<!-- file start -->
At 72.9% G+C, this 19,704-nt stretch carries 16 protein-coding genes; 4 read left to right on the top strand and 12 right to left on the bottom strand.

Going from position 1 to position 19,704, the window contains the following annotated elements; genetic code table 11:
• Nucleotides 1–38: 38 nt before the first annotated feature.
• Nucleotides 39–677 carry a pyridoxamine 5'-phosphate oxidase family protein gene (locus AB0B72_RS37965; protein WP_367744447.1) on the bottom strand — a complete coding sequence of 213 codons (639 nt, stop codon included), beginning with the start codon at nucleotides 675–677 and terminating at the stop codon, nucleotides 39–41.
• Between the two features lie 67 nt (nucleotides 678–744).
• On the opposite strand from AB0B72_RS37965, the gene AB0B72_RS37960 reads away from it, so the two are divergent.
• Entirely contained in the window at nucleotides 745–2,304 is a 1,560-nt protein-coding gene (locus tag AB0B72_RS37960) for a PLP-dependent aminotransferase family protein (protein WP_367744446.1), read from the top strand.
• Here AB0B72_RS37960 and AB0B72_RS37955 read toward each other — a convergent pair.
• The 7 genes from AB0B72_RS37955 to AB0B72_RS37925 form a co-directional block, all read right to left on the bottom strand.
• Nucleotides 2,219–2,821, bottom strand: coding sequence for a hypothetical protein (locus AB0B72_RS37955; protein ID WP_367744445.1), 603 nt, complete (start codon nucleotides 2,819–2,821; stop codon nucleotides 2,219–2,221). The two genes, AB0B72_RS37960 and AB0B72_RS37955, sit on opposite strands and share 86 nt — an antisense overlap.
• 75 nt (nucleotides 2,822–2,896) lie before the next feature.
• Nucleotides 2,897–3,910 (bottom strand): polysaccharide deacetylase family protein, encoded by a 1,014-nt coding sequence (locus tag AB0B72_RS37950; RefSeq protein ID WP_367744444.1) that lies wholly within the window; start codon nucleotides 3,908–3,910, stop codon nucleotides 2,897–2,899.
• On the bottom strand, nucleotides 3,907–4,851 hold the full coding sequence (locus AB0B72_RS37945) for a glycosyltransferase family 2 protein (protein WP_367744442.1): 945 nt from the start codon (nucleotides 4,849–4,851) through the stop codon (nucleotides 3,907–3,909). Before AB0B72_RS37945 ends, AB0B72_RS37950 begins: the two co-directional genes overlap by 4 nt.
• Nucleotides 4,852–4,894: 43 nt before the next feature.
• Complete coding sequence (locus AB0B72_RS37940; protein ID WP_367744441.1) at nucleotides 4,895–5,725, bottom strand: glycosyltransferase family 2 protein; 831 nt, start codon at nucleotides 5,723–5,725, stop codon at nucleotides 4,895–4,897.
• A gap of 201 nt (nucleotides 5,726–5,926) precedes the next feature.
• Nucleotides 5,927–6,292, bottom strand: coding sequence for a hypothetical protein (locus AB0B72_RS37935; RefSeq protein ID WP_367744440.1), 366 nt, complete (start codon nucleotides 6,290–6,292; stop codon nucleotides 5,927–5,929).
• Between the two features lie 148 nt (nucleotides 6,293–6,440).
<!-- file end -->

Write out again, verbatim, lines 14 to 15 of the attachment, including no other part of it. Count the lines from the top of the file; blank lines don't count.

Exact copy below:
• Nucleotides 4,852–4,894: 43 nt before the next feature.
• Complete coding sequence (locus AB0B72_RS37940; protein ID WP_367744441.1) at nucleotides 4,895–5,725, bottom strand: glycosyltransferase family 2 protein; 831 nt, start codon at nucleotides 5,723–5,725, stop codon at nucleotides 4,895–4,897.